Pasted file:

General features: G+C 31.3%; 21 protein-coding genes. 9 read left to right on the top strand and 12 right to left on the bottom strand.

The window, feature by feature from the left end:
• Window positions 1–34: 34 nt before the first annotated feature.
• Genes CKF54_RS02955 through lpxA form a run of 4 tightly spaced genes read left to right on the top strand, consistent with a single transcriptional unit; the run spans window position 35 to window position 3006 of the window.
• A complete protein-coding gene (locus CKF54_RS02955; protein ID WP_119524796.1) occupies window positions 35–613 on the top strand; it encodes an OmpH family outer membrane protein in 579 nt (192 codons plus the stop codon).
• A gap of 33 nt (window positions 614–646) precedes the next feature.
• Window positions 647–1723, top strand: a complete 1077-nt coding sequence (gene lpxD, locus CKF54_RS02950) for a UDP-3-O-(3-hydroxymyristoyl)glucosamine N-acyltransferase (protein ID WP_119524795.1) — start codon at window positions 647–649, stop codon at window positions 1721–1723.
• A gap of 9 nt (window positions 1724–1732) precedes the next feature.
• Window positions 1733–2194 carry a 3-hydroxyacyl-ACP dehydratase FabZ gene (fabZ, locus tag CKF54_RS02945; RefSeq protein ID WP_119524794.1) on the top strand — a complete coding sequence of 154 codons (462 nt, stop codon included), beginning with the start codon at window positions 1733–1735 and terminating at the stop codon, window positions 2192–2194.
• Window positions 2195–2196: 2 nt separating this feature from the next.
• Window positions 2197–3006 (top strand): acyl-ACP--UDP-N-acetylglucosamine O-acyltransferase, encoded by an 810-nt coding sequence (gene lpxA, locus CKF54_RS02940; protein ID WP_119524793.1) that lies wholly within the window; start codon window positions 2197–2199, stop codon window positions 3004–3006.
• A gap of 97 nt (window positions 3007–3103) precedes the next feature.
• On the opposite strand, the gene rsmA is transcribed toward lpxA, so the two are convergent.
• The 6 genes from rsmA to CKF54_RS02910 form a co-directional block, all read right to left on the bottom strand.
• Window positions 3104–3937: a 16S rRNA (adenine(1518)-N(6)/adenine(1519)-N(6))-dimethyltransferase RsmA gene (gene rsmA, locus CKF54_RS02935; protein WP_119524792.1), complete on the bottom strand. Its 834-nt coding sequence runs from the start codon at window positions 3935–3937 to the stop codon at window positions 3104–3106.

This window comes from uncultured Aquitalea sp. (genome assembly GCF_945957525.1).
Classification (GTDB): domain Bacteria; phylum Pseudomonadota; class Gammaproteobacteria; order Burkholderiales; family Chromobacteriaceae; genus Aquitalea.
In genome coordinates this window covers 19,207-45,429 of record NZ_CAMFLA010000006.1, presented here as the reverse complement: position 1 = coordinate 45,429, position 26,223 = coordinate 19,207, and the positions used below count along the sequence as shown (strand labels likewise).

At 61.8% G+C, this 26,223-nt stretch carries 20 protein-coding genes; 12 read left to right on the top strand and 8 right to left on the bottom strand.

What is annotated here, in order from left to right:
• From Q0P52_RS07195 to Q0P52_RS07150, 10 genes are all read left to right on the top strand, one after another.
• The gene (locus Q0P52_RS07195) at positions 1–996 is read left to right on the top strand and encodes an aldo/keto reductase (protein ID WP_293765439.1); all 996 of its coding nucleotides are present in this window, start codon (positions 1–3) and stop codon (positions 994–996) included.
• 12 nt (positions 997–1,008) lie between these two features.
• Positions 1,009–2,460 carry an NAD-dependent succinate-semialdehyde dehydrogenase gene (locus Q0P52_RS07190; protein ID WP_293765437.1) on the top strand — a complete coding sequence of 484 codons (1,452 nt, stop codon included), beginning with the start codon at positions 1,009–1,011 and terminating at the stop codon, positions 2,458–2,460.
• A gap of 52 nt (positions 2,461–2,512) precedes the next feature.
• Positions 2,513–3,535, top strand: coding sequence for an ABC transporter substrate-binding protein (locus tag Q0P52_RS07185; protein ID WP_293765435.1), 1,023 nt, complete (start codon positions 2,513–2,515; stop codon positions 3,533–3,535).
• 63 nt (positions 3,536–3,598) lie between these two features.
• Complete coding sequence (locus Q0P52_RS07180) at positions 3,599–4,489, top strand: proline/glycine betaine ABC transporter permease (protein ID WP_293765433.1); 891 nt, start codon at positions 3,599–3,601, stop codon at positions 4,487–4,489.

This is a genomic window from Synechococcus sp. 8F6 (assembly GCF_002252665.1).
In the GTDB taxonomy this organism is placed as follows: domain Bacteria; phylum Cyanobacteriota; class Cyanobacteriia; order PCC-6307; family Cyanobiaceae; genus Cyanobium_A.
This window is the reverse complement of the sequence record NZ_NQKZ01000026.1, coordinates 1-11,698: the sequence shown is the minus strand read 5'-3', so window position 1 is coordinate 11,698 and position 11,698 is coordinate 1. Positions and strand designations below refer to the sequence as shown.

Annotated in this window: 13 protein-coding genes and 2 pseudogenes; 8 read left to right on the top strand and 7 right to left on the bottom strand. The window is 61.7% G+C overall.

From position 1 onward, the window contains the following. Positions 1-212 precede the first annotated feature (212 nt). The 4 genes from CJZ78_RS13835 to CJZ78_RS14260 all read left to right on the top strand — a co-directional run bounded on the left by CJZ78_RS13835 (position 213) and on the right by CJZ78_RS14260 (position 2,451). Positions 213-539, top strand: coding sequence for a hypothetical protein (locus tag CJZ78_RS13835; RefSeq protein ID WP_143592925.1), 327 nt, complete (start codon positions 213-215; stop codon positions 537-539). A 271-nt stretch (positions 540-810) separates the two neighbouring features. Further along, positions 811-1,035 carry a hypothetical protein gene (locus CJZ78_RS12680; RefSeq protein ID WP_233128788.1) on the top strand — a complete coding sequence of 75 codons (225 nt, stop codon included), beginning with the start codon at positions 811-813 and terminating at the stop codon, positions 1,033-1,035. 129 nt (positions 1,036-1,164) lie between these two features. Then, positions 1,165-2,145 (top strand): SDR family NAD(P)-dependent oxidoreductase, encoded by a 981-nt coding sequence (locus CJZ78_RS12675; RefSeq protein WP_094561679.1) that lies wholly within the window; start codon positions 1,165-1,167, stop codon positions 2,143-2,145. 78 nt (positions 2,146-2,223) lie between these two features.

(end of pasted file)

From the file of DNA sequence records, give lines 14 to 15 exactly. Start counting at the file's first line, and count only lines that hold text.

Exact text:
• The 6 genes from rsmA to CKF54_RS02910 form a co-directional block, all read right to left on the bottom strand.
• Window positions 3104–3937: a 16S rRNA (adenine(1518)-N(6)/adenine(1519)-N(6))-dimethyltransferase RsmA gene (gene rsmA, locus CKF54_RS02935; protein WP_119524792.1), complete on the bottom strand. Its 834-nt coding sequence runs from the start codon at window positions 3935–3937 to the stop codon at window positions 3104–3106.